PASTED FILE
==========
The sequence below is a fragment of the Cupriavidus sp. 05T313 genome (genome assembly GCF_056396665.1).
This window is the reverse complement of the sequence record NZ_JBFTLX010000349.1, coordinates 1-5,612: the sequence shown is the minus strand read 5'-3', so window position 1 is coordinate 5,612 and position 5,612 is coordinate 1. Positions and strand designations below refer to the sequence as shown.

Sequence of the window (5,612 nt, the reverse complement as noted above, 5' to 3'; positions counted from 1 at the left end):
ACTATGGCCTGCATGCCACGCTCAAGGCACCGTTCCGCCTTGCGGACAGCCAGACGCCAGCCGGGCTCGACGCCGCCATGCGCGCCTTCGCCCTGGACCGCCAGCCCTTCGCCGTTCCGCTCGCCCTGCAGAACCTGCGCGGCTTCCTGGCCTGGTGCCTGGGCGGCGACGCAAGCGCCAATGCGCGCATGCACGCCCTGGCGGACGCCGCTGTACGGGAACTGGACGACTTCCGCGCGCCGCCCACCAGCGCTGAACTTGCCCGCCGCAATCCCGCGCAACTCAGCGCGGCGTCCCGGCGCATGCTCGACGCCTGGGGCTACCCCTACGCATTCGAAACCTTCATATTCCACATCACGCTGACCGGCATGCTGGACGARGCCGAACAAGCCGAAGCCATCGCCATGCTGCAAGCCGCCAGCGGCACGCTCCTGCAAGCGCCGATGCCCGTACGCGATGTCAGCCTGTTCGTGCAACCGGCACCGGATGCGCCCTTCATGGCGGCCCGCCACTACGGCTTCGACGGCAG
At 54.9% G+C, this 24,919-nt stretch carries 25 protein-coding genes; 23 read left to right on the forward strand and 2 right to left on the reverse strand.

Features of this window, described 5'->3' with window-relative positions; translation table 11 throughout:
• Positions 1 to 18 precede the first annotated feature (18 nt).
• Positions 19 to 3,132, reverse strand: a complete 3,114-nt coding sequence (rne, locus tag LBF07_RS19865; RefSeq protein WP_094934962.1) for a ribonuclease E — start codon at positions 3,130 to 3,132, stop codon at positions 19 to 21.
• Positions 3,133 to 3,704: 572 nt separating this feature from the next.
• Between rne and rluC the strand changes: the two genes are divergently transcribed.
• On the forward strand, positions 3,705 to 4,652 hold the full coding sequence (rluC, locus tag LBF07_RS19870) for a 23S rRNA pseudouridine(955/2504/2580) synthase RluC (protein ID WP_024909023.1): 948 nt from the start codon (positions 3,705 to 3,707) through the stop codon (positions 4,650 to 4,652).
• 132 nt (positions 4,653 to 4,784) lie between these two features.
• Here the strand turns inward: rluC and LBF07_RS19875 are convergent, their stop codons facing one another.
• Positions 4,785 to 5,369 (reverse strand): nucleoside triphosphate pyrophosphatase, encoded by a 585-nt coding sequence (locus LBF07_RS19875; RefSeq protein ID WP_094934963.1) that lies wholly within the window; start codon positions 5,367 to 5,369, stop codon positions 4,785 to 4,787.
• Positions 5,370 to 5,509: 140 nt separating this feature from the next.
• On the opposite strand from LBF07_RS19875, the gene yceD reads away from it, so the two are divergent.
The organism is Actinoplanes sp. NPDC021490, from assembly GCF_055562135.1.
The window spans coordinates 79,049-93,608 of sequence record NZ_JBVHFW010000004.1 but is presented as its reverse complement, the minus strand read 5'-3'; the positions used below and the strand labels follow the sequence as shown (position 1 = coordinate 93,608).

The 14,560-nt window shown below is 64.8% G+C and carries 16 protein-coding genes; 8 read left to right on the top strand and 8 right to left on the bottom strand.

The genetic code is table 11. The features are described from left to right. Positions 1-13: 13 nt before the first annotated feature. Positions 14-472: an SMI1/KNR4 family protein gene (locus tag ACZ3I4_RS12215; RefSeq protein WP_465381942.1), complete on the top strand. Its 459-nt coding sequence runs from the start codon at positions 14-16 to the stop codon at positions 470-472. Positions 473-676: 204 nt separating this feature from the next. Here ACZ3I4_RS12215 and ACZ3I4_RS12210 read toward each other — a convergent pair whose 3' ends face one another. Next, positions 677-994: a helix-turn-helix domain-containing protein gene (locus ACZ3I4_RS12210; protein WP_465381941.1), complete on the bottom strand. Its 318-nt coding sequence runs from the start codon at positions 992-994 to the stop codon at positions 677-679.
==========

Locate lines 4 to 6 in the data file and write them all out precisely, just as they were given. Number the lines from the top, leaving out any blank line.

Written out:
ACTATGGCCTGCATGCCACGCTCAAGGCACCGTTCCGCCTTGCGGACAGCCAGACGCCAGCCGGGCTCGACGCCGCCATGCGCGCCTTCGCCCTGGACCGCCAGCCCTTCGCCGTTCCGCTCGCCCTGCAGAACCTGCGCGGCTTCCTGGCCTGGTGCCTGGGCGGCGACGCAAGCGCCAATGCGCGCATGCACGCCCTGGCGGACGCCGCTGTACGGGAACTGGACGACTTCCGCGCGCCGCCCACCAGCGCTGAACTTGCCCGCCGCAATCCCGCGCAACTCAGCGCGGCGTCCCGGCGCATGCTCGACGCCTGGGGCTACCCCTACGCATTCGAAACCTTCATATTCCACATCACGCTGACCGGCATGCTGGACGARGCCGAACAAGCCGAAGCCATCGCCATGCTGCAAGCCGCCAGCGGCACGCTCCTGCAAGCGCCGATGCCCGTACGCGATGTCAGCCTGTTCGTGCAACCGGCACCGGATGCGCCCTTCATGGCGGCCCGCCACTACGGCTTCGACGGCAG
At 54.9% G+C, this 24,919-nt stretch carries 25 protein-coding genes; 23 read left to right on the forward strand and 2 right to left on the reverse strand.

Features of this window, described 5'->3' with window-relative positions; translation table 11 throughout: